Bluebell Flowers

Hyacinthoides bluebell flowers, such as the English bluebells Hyacinthoides non scripta, and the Spanish Bluebells H. hispanica, and also the popular Virginia bluebell perennial form a stunning blue carpet in woodlands or in shade garden.

They also are perfect for growing under deciduous trees and under large shrubs in dappled shade.

Although they seem to thrive in dappled shade, you can grow bluebells in full sun if you provide ample moisture early in the season when they are starting to bloom.

However, in very warm climates, it’s best to plant them in dappled or in part shade.

These wonderful Hyacinthoides bulbs make a wonderful transition between early bulb flowers and perennial flowers in your garden.

When the perennials come into bloom, the bluebells will disappear until next year.

Bluebell Flowers

English Bluebells

They are moderately invasive, but very easy to control. I simply dig up some bulbs and give to friends and neighbors.

The bluebell flowers look a bit like hyacinths, but are taller with looser flower clusters and much narrower leaves.

Bluebell Varieties

Your climate area will determine which kind of bluebell flower is best for your garden.

Scroll down for detailed growing information for these lovely late spring flowers that are blue

Bluebell Flowers
English Bluebells

Hyacinthoides non scripta. Also once classified as Scilla non scripta, and sometimes called wood hyacinths. English bluebells grow best in colder zones such as 2-6.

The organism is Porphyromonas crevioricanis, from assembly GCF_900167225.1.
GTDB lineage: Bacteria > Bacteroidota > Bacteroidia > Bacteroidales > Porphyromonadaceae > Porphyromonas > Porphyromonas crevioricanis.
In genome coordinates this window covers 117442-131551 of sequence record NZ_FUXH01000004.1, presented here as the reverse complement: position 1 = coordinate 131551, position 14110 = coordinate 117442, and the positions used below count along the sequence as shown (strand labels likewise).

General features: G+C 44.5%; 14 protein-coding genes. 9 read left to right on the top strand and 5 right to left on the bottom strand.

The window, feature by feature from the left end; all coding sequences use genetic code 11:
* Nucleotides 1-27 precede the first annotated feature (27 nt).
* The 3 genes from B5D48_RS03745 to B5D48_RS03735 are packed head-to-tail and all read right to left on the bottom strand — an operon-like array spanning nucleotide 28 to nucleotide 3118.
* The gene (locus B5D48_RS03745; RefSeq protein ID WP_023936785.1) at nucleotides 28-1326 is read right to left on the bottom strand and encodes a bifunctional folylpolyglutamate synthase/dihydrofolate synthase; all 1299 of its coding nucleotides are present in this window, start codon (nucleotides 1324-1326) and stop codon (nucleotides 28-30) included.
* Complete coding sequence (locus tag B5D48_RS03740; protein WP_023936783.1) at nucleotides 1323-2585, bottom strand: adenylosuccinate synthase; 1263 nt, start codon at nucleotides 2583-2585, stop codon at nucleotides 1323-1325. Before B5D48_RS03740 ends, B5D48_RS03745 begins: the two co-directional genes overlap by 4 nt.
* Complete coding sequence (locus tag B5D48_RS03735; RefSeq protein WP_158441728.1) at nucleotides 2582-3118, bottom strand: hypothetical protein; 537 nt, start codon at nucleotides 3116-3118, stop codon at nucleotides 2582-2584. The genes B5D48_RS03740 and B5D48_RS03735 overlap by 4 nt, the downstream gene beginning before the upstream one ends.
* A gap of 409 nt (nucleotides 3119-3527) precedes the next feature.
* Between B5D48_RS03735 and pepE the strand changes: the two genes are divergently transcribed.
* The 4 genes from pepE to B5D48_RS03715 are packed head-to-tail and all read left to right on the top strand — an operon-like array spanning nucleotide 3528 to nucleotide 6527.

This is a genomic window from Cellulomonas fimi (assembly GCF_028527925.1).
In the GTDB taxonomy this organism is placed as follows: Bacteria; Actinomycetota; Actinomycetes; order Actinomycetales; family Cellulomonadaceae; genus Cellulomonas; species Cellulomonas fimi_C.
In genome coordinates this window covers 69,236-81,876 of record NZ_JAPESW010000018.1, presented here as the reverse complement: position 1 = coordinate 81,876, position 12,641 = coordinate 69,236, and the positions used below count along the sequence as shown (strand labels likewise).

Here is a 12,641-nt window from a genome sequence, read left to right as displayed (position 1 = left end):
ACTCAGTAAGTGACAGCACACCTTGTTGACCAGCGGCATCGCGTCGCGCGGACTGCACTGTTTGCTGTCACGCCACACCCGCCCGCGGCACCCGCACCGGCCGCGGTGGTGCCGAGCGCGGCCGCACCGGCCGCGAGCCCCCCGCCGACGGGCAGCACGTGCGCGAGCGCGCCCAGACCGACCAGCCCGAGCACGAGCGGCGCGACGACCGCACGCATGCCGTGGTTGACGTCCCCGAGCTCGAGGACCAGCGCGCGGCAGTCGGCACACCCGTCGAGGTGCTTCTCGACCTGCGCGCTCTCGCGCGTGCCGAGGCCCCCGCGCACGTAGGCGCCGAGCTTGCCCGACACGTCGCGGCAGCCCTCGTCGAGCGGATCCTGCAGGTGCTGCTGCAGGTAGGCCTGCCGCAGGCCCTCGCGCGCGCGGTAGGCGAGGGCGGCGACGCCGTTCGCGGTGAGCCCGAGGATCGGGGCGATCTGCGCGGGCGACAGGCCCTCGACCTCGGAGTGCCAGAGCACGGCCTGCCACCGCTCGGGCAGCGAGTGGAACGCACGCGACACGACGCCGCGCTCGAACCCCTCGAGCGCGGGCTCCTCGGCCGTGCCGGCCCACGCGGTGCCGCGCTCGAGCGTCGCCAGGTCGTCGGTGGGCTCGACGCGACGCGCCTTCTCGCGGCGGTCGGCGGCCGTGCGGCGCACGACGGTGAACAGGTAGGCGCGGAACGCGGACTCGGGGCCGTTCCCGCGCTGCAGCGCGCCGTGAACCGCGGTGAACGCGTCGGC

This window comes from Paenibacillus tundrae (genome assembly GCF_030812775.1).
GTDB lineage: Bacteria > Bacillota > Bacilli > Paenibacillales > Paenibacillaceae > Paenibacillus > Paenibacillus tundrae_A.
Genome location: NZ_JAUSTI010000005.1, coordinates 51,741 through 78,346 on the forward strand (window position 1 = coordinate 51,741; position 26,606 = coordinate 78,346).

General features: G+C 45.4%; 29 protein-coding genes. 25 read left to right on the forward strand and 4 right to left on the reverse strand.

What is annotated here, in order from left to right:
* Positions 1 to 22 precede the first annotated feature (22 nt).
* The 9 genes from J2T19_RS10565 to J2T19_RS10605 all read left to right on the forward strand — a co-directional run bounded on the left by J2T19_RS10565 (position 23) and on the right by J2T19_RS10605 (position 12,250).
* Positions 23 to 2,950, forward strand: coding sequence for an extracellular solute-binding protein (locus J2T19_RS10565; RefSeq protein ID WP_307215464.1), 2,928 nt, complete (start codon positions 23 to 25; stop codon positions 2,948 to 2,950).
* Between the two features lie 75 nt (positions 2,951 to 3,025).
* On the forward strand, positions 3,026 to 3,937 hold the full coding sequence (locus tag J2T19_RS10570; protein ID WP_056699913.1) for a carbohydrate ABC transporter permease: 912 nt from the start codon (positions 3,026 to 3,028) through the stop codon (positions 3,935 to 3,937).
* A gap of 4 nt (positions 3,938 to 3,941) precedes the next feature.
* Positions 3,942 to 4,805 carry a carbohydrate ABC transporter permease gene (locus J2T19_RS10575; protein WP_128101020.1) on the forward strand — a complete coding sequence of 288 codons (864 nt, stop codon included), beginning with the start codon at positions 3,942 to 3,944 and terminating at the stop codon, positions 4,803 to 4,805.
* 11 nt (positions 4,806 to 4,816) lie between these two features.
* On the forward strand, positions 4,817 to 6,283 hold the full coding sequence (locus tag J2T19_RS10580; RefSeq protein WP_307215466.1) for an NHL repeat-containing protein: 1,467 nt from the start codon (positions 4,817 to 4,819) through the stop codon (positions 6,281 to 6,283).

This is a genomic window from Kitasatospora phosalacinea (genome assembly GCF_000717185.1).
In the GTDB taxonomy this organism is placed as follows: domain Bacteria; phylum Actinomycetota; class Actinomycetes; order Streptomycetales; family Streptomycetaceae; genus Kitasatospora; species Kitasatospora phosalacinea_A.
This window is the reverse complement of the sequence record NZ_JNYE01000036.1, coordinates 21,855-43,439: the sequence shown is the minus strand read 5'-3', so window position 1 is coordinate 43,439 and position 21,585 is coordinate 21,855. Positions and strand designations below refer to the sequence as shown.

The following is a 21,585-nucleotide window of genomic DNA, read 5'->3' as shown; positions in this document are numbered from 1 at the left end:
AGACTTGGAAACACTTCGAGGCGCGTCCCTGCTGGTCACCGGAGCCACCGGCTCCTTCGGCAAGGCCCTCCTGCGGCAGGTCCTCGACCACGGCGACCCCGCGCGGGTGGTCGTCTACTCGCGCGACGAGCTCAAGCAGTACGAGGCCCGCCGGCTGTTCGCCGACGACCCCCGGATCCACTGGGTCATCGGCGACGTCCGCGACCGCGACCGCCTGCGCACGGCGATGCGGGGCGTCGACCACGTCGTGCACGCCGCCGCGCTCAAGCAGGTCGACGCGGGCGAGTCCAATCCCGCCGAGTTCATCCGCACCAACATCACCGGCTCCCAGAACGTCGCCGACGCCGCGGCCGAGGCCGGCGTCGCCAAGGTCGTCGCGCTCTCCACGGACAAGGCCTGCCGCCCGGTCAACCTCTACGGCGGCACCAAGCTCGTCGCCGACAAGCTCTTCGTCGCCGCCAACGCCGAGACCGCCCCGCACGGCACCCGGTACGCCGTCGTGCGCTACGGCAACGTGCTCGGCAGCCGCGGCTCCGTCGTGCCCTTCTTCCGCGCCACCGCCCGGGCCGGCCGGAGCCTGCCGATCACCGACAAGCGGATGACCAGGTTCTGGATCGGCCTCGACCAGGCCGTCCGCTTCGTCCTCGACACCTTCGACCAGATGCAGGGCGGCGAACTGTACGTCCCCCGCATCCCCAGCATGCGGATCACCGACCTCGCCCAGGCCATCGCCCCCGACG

They originated from western Europe. I remember seeing them in our woodlands in Sweden during late spring; such a lovely sight.

I love their small fragrant bell-shaped flowers that grow on 1 foot stems.

The leaves are swordlike and only 1/2 inch wide. There is a white “Alba” and a pink “Rosea” variety available, but the blue bluebell flowers are the most popular.

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Spanish Bluebells

Hyacinthoides hispanica. Previously known as Scilla hispanica. The Spanish bluebells grow well in zones 1-11.

They originated in Spain and Northern Africa.

Spanish bluebells blooms with profusion and the flowers are more upright and open than the English bluebells. the swordlike foilage is shiny and arches out of the ground in a tuft-like shape.

The sturdy flower stems are 20 inches tall and look great in a vase.

The bell-shaped flowers have no fragrance though.

Growing Hyacinthoides Bluebells

The Spanish bluebells are best for warmer climate zones.

The English bluebells are best for colder climates with cooler summers.

You should plant bluebell bulbs in the fall. Plant them about 3 inches deep in warm climates and about 6 inches deep in cold winter regions.

Spacing for the bulbs should be about 6 inches.

The plants re-seed and naturalize easily and look beautiful in informal drifts among tall shrubs or under deciduous trees, and among short perennials.

You must provide water regularly from the time you plant the bulbs and until the foilage dies down in summmer.

Never let the soil dry out.

Divide infrequently if you must, and always divide in the fall.

The bulbs are great for containers and are excellent for cutting.

I love the fragrant English bluebells in a flower arrangement.

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